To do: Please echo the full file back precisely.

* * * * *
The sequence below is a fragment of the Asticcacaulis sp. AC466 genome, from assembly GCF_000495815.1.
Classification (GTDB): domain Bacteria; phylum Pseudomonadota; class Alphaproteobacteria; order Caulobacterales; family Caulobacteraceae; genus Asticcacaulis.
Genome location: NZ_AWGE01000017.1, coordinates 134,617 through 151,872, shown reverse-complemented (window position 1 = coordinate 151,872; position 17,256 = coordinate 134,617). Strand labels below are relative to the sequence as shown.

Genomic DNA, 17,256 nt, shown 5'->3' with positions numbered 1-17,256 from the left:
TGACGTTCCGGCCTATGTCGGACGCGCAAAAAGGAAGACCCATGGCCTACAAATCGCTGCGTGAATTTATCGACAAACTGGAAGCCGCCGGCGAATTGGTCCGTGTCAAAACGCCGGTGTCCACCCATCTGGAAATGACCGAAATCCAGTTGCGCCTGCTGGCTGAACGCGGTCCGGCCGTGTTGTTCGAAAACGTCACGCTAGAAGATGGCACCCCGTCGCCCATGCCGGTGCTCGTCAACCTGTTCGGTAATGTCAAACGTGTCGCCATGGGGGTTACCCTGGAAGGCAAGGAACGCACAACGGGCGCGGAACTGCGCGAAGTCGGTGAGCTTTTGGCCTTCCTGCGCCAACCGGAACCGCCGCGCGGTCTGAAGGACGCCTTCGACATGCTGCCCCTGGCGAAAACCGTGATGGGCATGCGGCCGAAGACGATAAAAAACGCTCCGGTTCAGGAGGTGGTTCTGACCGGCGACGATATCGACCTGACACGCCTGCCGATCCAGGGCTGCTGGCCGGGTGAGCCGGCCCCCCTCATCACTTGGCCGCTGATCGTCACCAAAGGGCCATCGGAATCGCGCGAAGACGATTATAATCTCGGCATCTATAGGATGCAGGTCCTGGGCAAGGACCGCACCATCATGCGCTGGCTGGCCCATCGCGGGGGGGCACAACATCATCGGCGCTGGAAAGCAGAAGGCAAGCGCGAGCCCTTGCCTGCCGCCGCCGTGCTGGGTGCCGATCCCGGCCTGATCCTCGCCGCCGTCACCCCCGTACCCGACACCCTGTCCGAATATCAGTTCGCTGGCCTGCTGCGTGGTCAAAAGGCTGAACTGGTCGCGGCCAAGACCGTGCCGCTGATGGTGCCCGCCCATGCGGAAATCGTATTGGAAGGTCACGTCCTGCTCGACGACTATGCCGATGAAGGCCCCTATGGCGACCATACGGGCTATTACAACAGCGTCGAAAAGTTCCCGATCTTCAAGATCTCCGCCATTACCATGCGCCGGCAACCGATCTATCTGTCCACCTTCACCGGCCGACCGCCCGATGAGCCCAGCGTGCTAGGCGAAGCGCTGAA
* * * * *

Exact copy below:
The sequence below is a fragment of the Asticcacaulis sp. AC466 genome, from assembly GCF_000495815.1.
Classification (GTDB): domain Bacteria; phylum Pseudomonadota; class Alphaproteobacteria; order Caulobacterales; family Caulobacteraceae; genus Asticcacaulis.
Genome location: NZ_AWGE01000017.1, coordinates 134,617 through 151,872, shown reverse-complemented (window position 1 = coordinate 151,872; position 17,256 = coordinate 134,617). Strand labels below are relative to the sequence as shown.

Genomic DNA, 17,256 nt, shown 5'->3' with positions numbered 1-17,256 from the left:
TGACGTTCCGGCCTATGTCGGACGCGCAAAAAGGAAGACCCATGGCCTACAAATCGCTGCGTGAATTTATCGACAAACTGGAAGCCGCCGGCGAATTGGTCCGTGTCAAAACGCCGGTGTCCACCCATCTGGAAATGACCGAAATCCAGTTGCGCCTGCTGGCTGAACGCGGTCCGGCCGTGTTGTTCGAAAACGTCACGCTAGAAGATGGCACCCCGTCGCCCATGCCGGTGCTCGTCAACCTGTTCGGTAATGTCAAACGTGTCGCCATGGGGGTTACCCTGGAAGGCAAGGAACGCACAACGGGCGCGGAACTGCGCGAAGTCGGTGAGCTTTTGGCCTTCCTGCGCCAACCGGAACCGCCGCGCGGTCTGAAGGACGCCTTCGACATGCTGCCCCTGGCGAAAACCGTGATGGGCATGCGGCCGAAGACGATAAAAAACGCTCCGGTTCAGGAGGTGGTTCTGACCGGCGACGATATCGACCTGACACGCCTGCCGATCCAGGGCTGCTGGCCGGGTGAGCCGGCCCCCCTCATCACTTGGCCGCTGATCGTCACCAAAGGGCCATCGGAATCGCGCGAAGACGATTATAATCTCGGCATCTATAGGATGCAGGTCCTGGGCAAGGACCGCACCATCATGCGCTGGCTGGCCCATCGCGGGGGGGCACAACATCATCGGCGCTGGAAAGCAGAAGGCAAGCGCGAGCCCTTGCCTGCCGCCGCCGTGCTGGGTGCCGATCCCGGCCTGATCCTCGCCGCCGTCACCCCCGTACCCGACACCCTGTCCGAATATCAGTTCGCTGGCCTGCTGCGTGGTCAAAAGGCTGAACTGGTCGCGGCCAAGACCGTGCCGCTGATGGTGCCCGCCCATGCGGAAATCGTATTGGAAGGTCACGTCCTGCTCGACGACTATGCCGATGAAGGCCCCTATGGCGACCATACGGGCTATTACAACAGCGTCGAAAAGTTCCCGATCTTCAAGATCTCCGCCATTACCATGCGCCGGCAACCGATCTATCTGTCCACCTTCACCGGCCGACCGCCCGATGAGCCCAGCGTGCTAGGCGAAGCGCTGAA